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What is Preemption?

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  • Written By: Mary McMahon
  • Edited By: O. Wallace
  • Last Modified Date: 16 November 2016
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Preemption is a doctrine in law which states that if there is a conflict between laws in a lower level of government and laws in a higher level of government, the higher laws win. In a simple example of preemption, if a law in the State of Illinois conflicts with Federal law in the United States, the Federal law is considered the law which must be obeyed. Preemption can come in a number of different forms, such as conflicts between municipal and state or provincial law, conflicts between laws in European Union member states and the Law of the European Union, and so forth.

Different nations have different rules about preemption. As a general rule, there are two basic types: Explicit and implied. Explicit preemption involves a law on a higher level which explicitly states that it is intended to preempt laws on a lower level, as for example when the federal government in the United States passed civil rights laws which explicitly overturned discriminatory laws in the states. In implied preemption, a conflict exists, but the higher law doesn't spell out the stipulation that it is supposed to supplant the lower law. Cases of implied preemption can sometimes be open to interpretation.

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Within laws which are characterized by implied preemption, there are conflict versus field preemptions. Conflict covers a situation in which two laws contradict each other, or in which one law interferes with the enforcement of another. For example, if a law in Germany interferes with the enforcement of a law at a higher level in the European Union, it can be challenged under the preemption doctrine.

Field preemption has to do with situations in which higher order laws are intended to the primary form of governance in a particular field to avoid conflict and confusion. Immigration law, for example, is usually written on a federal level and the federal government does not want states or provinces to pass their own versions of immigration law. These types of situations often arise with laws which affect national security.

This doctrine can make things challenging for people navigating the legal system. They may find that after they take cases to court on a state or provincial level, the national government may throw the case out if they attempt to appeal a verdict because it does not recognize the state regulations which formed the foundation of the case. Likewise, national laws may make it difficult to take certain types of cases to court, such as cases against national agencies, even if state laws allow citizens to bring such suits.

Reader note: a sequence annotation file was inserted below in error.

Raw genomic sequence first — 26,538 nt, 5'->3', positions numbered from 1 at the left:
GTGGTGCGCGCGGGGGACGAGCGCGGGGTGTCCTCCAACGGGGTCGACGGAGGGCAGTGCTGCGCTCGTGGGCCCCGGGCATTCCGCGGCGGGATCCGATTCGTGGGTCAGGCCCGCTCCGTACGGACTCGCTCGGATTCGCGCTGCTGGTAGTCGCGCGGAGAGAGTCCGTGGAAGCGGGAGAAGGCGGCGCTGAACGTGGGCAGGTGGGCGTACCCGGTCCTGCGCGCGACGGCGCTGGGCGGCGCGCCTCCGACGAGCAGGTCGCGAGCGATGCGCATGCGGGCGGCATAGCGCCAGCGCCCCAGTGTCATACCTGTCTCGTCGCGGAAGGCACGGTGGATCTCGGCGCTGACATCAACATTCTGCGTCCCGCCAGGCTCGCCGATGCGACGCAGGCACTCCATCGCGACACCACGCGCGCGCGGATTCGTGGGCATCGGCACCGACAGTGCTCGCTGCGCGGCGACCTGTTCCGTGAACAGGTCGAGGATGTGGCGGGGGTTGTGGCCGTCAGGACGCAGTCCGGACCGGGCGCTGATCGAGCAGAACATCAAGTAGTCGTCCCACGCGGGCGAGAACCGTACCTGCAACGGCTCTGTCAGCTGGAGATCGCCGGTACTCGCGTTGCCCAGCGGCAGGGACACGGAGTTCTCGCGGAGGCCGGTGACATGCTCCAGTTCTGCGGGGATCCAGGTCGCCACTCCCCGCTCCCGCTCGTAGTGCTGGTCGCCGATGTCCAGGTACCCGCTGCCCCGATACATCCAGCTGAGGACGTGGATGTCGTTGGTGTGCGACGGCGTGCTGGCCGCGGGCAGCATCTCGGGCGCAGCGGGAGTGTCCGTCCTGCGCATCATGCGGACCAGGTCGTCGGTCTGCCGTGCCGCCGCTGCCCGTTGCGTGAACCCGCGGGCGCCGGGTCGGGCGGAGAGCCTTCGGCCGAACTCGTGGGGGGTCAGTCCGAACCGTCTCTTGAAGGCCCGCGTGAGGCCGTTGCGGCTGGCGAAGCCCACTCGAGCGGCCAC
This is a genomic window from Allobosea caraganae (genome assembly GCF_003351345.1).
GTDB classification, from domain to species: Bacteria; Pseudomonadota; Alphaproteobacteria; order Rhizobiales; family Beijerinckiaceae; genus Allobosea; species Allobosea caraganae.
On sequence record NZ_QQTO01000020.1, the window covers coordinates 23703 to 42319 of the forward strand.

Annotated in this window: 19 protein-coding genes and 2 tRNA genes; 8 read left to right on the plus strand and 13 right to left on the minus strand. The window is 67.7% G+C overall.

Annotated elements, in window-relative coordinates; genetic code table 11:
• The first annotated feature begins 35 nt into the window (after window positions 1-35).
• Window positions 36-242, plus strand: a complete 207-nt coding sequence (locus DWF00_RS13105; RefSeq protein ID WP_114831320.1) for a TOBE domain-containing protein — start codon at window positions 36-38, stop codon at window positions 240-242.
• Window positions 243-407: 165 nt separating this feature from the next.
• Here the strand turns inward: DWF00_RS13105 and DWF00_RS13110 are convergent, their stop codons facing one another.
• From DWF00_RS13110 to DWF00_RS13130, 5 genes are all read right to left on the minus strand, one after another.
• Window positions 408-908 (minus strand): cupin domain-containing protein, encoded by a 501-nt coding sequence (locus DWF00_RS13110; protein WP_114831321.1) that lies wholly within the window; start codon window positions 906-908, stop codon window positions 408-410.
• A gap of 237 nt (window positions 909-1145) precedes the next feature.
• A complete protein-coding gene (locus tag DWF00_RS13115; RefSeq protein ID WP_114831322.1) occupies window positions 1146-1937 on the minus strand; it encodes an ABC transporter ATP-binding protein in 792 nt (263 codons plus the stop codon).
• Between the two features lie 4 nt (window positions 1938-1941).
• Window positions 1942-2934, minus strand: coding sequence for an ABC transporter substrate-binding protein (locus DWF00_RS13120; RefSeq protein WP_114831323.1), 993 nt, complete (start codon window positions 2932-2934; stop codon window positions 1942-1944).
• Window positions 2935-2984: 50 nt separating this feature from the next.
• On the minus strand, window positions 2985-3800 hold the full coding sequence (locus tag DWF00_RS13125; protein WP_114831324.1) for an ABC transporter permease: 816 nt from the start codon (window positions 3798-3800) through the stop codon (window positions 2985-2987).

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bear78
Post 3

Is the right of preemption different in the European countries than in the US? What are the differences? I need to know this to include in my paper about legal systems in the US and Europe.

I also saw the term "reverse preemption" in my reading. What does this mean?

fify
Post 2

@ddljohn-- Yea, I think so. In legal terms, that would be called "complete preemption." This is where there is a state law and also a federal law on the same issue but the laws differ. If there is a federal decision which says that in such cases, the federal law is applicable and not the state one, that's what happens.

I don't really know what happens if a state court makes a decision on a law suit using state law and it so happens that there is a federal law on that. I suppose in the example you gave, if that person hadn't gone and complained to a higher court, the decision wouldn't have changed.

So preemption doesn't necessarily happen automatically. People might have to take some action like appealing to a higher court to have it applied.

ddljohn
Post 1

There was an article in the news about someone in my town who lost a case at the state court and then went and applied to the supreme court to appeal it. The supreme court decided in her favor and the state court's decision was no longer applicable.

Does this count as preemption? Or is this something different?

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